Health

Bills in Raleigh target benefits, family leave

May 14. By Debbie Griffin. North Carolina legislators introduced several bills in March that seek employee benefits ranging from paid sick time and family leave for all to an expanded definition of family and tax-funded insurance.

Some companies may already offer better benefits than the law requires. Others wonder how they’ll stay in business if the legislation passes.

Multiple organizations express support of some type for the proposals, including the North Carolina Justice Center, MomsRising, RaiseUp, Blue Cross/Blue Shield, the NC Early Childhood Foundation (NCECF) and a recent Duke University study.

Kenny Colbert is president of The Employers Association, a membership-based human resources consulting firm serving about 950 member companies in the Charlotte area.

“People come to us for pay data and benefit data,” he said.

Colbert said various propositions for paid benefits come up every few years. Typically, nobody gets too excited until a bill passes at least one chamber of the state legislature.

• The Healthy Families, Healthy Workplaces/Paid Sick Time bill calls for all employees to accrue sick time upon hire and gain it at a rate of at least one hour of leave for every 30 hours worked. The bill defines an employee as someone who worked at least 20 weeks of the preceding year, and a small business as having fewer than 10 employees.

• The Caregiver Relief Act supports expanding the definition of “family” beyond the nuclear unit to include a grandchild, sibling, domestic partner, civil-union partner, grandparent, “or any other individual related by blood to the employee or whose close association with the employee is the equivalent of a family relationship…”

• An NC Families First Act is also known as the Family Medical Leave Insurance Act, which proposes payroll deductions made to a state-run fund that would pay for the benefit of 12-26 weeks of leave.

• NC Health Care for Working Families proposes that participants would be billed monthly to pay an annual premium equivalent to 2% of the family’s household income. They’d also be expected to do prevention and wellness activities. Funding would come from participant contributions and co-pays, as well as federal, state and county sources.

Bills support better health

The federal Family Medical Leave Act of 1993 applies to covered employees at all levels of public agencies, all public and private elementary or secondary schools and private employers with more than 50 employees.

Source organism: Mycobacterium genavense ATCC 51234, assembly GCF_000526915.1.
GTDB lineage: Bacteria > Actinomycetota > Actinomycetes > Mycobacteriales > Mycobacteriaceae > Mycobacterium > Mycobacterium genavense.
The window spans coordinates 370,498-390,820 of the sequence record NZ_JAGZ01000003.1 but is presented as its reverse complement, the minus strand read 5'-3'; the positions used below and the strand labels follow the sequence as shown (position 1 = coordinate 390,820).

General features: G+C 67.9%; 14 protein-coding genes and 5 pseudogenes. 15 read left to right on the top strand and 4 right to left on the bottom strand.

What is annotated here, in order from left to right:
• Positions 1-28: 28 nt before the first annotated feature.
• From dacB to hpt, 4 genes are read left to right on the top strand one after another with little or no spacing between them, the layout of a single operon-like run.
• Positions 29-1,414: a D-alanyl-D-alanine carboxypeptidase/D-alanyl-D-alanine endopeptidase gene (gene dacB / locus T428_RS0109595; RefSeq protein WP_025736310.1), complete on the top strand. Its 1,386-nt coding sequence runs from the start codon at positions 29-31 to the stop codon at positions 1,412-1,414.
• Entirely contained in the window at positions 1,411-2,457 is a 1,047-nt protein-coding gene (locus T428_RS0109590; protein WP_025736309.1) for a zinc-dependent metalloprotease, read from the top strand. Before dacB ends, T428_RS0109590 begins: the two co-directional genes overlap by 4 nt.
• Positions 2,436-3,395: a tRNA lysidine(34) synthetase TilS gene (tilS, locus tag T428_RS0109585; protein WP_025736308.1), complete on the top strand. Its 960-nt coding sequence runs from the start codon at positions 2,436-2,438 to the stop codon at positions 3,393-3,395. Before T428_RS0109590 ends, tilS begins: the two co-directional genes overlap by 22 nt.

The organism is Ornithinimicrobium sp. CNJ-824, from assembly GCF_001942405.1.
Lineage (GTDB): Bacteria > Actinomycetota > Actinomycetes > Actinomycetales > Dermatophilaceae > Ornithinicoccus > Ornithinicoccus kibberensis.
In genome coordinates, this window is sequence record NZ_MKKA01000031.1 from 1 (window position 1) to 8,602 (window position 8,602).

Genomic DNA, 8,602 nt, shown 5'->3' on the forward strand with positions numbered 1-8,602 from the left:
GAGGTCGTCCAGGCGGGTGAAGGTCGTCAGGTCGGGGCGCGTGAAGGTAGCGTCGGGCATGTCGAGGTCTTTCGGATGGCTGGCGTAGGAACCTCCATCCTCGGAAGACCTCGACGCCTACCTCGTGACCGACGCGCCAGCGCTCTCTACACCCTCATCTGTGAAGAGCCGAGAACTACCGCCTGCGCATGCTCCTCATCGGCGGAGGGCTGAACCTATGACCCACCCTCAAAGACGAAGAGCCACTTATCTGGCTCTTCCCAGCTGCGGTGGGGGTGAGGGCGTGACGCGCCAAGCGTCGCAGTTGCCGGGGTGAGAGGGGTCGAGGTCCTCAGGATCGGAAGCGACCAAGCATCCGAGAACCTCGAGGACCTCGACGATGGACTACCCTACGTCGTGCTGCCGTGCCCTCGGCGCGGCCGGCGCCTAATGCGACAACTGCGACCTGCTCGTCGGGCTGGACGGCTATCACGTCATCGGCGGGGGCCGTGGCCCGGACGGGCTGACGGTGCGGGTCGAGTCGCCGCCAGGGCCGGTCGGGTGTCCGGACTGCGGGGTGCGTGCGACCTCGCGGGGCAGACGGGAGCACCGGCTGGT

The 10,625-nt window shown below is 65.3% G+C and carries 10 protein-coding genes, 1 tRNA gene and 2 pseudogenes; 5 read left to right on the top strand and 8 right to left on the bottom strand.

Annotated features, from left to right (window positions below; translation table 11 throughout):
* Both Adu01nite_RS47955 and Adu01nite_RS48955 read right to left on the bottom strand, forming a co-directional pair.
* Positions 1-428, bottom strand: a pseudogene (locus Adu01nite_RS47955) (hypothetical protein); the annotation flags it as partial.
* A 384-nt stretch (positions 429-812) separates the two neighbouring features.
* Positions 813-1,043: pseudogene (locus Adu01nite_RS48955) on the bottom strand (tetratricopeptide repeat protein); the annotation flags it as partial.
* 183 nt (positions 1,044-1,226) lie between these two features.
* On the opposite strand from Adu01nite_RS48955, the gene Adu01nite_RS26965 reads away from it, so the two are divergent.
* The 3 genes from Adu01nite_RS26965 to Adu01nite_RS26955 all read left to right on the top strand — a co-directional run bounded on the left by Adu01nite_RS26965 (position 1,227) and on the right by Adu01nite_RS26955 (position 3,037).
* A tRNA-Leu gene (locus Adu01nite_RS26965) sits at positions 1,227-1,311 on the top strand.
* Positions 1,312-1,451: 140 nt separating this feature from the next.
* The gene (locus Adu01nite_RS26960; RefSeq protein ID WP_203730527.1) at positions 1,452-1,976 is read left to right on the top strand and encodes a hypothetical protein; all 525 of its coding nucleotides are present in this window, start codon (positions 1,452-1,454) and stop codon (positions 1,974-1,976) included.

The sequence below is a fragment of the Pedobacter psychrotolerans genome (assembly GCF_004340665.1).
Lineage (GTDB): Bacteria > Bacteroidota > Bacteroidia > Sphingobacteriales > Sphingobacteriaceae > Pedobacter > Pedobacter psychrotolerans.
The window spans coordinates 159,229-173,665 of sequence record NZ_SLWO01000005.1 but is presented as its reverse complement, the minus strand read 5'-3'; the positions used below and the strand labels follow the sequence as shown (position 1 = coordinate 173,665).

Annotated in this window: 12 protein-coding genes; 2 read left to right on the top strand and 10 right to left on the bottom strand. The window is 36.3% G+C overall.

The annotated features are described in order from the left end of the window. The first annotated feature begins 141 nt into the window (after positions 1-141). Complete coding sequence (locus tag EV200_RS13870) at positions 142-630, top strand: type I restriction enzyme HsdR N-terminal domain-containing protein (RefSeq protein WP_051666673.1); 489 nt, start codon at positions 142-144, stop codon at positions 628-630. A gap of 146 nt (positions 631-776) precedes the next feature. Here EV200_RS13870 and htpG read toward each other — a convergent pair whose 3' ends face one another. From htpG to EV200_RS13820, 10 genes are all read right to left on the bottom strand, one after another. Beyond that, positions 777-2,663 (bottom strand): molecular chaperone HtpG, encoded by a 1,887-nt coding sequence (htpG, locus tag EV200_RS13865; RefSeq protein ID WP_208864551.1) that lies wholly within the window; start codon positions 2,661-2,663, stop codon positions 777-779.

The act entitles workers to take up to 12 weeks of unpaid leave per year for: 1) birth of a son or daughter, 2) care of a spouse, parent or offspring with a serious health condition, 3) care of employee’s own serious health condition, and 4) when an urgent situation develops due to a military member’s service.

However, research shows people don’t use family leave because they can’t afford to be without pay.

Asked what question he fields the most, Colbert replied quickly it’s FMLA: “We get every day, two to three questions asking about the interpretation of the law,” he said. “It’s typically related to a person trying to work the system.”

Colbert said most small companies fill longer absences with a temp or a coworker, and sometimes the job just gets little or no attention during the leave. At bigger companies with several hundred employees, there are more resources to share the extra load.

Market affects pay, benefits, hiring

Colbert is aware of other North Carolina bills, such as acts for pregnancy accommodations and economic security. He said the well-intentioned proposals often die due to a lack of support.

Some legislators are not willing to create new laws that mimic federal ones or impose added expenses. Colbert said the market and unemployment rate naturally create the norm.

Benefits are better when unemployment is low and companies compete harder for quality people. Benefits become a touchy subject when, for example, there is a recession and unemployment is high.

Google recently increased its paid family leave from 12 to 18 weeks, which curbed new-mom attrition by 50%. Colbert said it’s a fine example but not an apples-to-oranges comparison to the majority of Charlotte-area businesses.

“It really comes down to what a company can afford to give,” he said.

Colbert confirms it’s a major economic transition for any company to start offering benefits at all or to expand them. The cost has to be budgeted and economically viable.

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